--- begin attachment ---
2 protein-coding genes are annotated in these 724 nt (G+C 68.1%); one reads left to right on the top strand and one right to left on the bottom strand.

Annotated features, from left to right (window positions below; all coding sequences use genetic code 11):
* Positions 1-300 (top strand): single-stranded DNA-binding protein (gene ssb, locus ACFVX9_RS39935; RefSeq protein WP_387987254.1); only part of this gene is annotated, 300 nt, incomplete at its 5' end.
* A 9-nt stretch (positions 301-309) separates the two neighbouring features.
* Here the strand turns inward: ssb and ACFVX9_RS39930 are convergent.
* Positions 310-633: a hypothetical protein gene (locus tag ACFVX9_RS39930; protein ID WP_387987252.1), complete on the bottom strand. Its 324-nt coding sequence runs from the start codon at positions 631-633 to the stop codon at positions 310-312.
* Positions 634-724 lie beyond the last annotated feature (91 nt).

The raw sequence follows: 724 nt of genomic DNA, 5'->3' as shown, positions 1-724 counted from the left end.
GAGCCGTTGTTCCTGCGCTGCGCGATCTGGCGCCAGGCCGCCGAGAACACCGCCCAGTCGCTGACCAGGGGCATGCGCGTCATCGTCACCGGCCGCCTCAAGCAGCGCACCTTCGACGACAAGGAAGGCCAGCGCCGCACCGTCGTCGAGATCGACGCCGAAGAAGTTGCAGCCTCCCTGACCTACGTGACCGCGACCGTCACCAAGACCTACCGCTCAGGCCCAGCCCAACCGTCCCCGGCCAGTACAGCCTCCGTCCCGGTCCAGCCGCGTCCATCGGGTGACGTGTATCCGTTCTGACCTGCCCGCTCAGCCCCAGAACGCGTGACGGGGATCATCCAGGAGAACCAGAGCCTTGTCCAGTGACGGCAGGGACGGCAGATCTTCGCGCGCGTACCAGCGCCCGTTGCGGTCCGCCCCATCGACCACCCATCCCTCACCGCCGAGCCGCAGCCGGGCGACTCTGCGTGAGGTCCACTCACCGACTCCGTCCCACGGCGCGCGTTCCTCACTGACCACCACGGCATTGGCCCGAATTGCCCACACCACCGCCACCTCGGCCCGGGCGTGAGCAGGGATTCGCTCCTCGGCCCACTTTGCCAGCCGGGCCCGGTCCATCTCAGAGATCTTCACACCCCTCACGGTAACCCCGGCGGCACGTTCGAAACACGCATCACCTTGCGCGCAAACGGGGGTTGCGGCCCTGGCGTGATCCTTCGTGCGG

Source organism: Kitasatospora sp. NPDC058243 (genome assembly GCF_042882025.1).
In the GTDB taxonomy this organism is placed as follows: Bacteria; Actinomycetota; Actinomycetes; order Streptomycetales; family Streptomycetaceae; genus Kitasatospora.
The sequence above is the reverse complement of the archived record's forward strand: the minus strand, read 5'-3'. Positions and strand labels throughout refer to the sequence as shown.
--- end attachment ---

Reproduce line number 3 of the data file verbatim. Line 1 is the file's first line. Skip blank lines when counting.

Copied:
* Positions 1-300 (top strand): single-stranded DNA-binding protein (gene ssb, locus ACFVX9_RS39935; RefSeq protein WP_387987254.1); only part of this gene is annotated, 300 nt, incomplete at its 5' end.